Tag: turkey



Once the seat of two massive empires, Istanbul has been shaped by its colorful history. From massive Byzantine churches that still captivate visitors’ attention to towering Ottoman mosques, history can be found in each building no matter what part of the city you wander through. Architecture buffs will get a thrill from the ancient buildings while foodies will spend their day indulging in traditional Turkish cuisine like doner kebabs and lamb kefta. If you’re looking to take a memory home from the city, head to the Grand Bazaar and try your hand at haggling with the locals.


Hop onboard the Tunel, the second-oldest underground urban train in the world. Running between Karakoy and Tunel Square, the funicular has been running since 1875. Its purpose was to allow traders and merchants to get up and down the steep hill faster. Now it shuttles locals and tourists.

Tilt your head back and prepare to be captivated by the dazzling building known as the Sultan Ahmed Mosque or the Blue Mosque. The walls are covered with more than 20,000 hand-painted blue tiles that catch the natural light at the perfect moment from more than 200 windows.

Completed in the 6th century, the Hagia Sophia is one of the crown jewels when it comes to Byzantine architecture. The massive dome alone is worth the trip to Istanbul. Admire what was once the world’s largest cathedral until 1520.

Get a delicious doner kebab made with succulent slow-roasted meat served in a wrap or pita with yogurt, tomato sauce and butter or try a collection of meze, or appetizers, like fava or muhammara. Another great food possibility is a balik ekmek, a popular sandwich that’s made with grilled fish, onions, and lettuce. No doubt, you’ll have a plethora of food options in Istanbul.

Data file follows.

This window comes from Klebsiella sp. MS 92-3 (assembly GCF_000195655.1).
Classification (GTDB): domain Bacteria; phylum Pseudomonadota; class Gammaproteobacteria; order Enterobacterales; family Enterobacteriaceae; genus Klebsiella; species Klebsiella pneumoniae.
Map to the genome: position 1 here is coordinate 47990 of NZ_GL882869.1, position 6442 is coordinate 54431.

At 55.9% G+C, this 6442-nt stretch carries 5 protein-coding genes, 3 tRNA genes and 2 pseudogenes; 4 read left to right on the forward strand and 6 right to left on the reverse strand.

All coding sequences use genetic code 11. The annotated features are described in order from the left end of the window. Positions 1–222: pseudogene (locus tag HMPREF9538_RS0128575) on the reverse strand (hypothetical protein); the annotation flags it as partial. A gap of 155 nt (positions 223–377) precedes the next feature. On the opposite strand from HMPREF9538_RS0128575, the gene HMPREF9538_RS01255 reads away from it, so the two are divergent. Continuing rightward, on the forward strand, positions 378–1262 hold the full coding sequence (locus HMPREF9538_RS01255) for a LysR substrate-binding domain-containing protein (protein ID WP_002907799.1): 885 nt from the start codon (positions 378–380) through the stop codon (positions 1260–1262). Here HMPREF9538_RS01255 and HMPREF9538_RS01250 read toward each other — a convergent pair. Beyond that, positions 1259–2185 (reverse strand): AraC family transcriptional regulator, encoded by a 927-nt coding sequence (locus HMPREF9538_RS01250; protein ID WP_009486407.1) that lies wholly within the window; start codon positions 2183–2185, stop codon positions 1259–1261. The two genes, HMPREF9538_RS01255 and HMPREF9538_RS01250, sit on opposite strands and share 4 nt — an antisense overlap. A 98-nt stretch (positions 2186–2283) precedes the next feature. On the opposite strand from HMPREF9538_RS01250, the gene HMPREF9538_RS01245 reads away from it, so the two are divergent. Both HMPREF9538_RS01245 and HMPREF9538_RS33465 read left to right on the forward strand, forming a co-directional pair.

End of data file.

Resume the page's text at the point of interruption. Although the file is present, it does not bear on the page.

With one of the world’s largest covered bazaars, Istanbul is the perfect place to shop for a fun souvenir or traditional Turkish goods. Head to the Grand Bazaar and try your hand at haggling with the locals over spices, textiles and more.

The happy meeting point between East and West. A shore excursion on your Mediterranean cruise can be the opportunity to discover İstanbul which stands astride two continents, Europe and Asia.

As if its spectacular geographical location were not enough, it can also boast of being the only city to have played capital to consecutive Christian and Islamic empires, a role that has shaped the region’s history for more than 2500 years and bequeathed to İstanbul a staggering wealth of attractions.

Most cruise visitors spend all their holiday time in Sultanahmet, home to İstanbul’s main sightseeing attractions: the church of Aya Sofya, the greatest legacy of the Byzantine Empire; the Topkapı Palace, heart of the Ottoman Empire; and the massive Sultanahmet Camii (Blue Mosque). Here also are the ancient Hippodrome, the Museum of Turkish and Islamic Art (housed in the former Palace of İbrahim Paşa), the eerily lit Yerebatan Sarnıcı, a fascinating Byzantine underground cistern, and the Grand Bazaar (Kapalı Çarşı), the largest covered bazaar in the world.

The monumental architecture, attractive parks and gardens, street-side cafés, and the benefits of a relatively traffic-free main road combine to make this area pleasant for both sightseeing and staying on a Mediterranean cruise excursion. İstanbul’s Ottoman-era Grand Bazaar gets more than its fair share of souvenir-hungry visitors.

The area around it, however, is relatively little explored, which is a shame as it holds some very worthwhile attractions, from the historic Cembirlitaş Hamamı, one of the best Turkish baths in the country, to the city’s very best mosque, the hilltop Süleymaniye Camii. The best single reason to head across to the Asian shore of the city is to experience a Bosphorus cruise. The views from the Bosphorus are superb, with domes and minarets dominating the skyline of the Old City, and skyscrapers the business districts beyond Beyoğlu.